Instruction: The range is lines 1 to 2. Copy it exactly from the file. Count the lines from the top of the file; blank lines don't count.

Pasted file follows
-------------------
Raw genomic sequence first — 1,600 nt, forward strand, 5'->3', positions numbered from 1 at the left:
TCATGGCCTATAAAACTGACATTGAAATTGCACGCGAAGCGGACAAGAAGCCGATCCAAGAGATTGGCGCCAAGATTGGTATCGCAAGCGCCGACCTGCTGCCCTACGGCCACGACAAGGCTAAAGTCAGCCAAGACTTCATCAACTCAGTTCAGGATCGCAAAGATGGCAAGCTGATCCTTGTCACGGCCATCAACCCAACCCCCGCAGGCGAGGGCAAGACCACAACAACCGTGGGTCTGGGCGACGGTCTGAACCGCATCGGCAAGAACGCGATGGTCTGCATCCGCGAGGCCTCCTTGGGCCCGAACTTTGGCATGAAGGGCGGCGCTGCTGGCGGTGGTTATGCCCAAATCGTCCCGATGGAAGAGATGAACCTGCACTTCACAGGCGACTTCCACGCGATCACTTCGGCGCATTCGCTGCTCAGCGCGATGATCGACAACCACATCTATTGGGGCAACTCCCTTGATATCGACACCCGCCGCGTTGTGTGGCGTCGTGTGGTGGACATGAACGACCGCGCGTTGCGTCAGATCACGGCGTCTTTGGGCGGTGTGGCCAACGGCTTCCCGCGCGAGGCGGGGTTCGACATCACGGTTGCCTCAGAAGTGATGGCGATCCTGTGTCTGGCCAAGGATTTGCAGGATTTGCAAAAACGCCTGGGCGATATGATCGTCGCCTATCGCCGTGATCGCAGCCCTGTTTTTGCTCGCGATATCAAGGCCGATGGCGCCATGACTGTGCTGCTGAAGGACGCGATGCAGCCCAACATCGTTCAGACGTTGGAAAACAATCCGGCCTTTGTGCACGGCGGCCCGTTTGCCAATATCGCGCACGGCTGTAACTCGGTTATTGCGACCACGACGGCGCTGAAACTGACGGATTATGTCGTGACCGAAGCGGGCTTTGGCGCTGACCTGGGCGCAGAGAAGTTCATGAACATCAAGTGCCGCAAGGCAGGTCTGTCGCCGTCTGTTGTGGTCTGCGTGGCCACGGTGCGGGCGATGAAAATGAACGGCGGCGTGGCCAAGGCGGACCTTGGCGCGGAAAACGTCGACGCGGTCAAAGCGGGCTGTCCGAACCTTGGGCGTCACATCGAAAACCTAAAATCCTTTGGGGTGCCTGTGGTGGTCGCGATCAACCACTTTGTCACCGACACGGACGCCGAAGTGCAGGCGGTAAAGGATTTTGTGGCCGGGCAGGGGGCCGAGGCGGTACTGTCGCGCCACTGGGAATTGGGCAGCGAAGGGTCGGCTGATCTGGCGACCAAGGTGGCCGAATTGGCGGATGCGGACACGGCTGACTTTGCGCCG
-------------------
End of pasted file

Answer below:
Raw genomic sequence first — 1,600 nt, forward strand, 5'->3', positions numbered from 1 at the left:
TCATGGCCTATAAAACTGACATTGAAATTGCACGCGAAGCGGACAAGAAGCCGATCCAAGAGATTGGCGCCAAGATTGGTATCGCAAGCGCCGACCTGCTGCCCTACGGCCACGACAAGGCTAAAGTCAGCCAAGACTTCATCAACTCAGTTCAGGATCGCAAAGATGGCAAGCTGATCCTTGTCACGGCCATCAACCCAACCCCCGCAGGCGAGGGCAAGACCACAACAACCGTGGGTCTGGGCGACGGTCTGAACCGCATCGGCAAGAACGCGATGGTCTGCATCCGCGAGGCCTCCTTGGGCCCGAACTTTGGCATGAAGGGCGGCGCTGCTGGCGGTGGTTATGCCCAAATCGTCCCGATGGAAGAGATGAACCTGCACTTCACAGGCGACTTCCACGCGATCACTTCGGCGCATTCGCTGCTCAGCGCGATGATCGACAACCACATCTATTGGGGCAACTCCCTTGATATCGACACCCGCCGCGTTGTGTGGCGTCGTGTGGTGGACATGAACGACCGCGCGTTGCGTCAGATCACGGCGTCTTTGGGCGGTGTGGCCAACGGCTTCCCGCGCGAGGCGGGGTTCGACATCACGGTTGCCTCAGAAGTGATGGCGATCCTGTGTCTGGCCAAGGATTTGCAGGATTTGCAAAAACGCCTGGGCGATATGATCGTCGCCTATCGCCGTGATCGCAGCCCTGTTTTTGCTCGCGATATCAAGGCCGATGGCGCCATGACTGTGCTGCTGAAGGACGCGATGCAGCCCAACATCGTTCAGACGTTGGAAAACAATCCGGCCTTTGTGCACGGCGGCCCGTTTGCCAATATCGCGCACGGCTGTAACTCGGTTATTGCGACCACGACGGCGCTGAAACTGACGGATTATGTCGTGACCGAAGCGGGCTTTGGCGCTGACCTGGGCGCAGAGAAGTTCATGAACATCAAGTGCCGCAAGGCAGGTCTGTCGCCGTCTGTTGTGGTCTGCGTGGCCACGGTGCGGGCGATGAAAATGAACGGCGGCGTGGCCAAGGCGGACCTTGGCGCGGAAAACGTCGACGCGGTCAAAGCGGGCTGTCCGAACCTTGGGCGTCACATCGAAAACCTAAAATCCTTTGGGGTGCCTGTGGTGGTCGCGATCAACCACTTTGTCACCGACACGGACGCCGAAGTGCAGGCGGTAAAGGATTTTGTGGCCGGGCAGGGGGCCGAGGCGGTACTGTCGCGCCACTGGGAATTGGGCAGCGAAGGGTCGGCTGATCTGGCGACCAAGGTGGCCGAATTGGCGGATGCGGACACGGCTGACTTTGCGCCG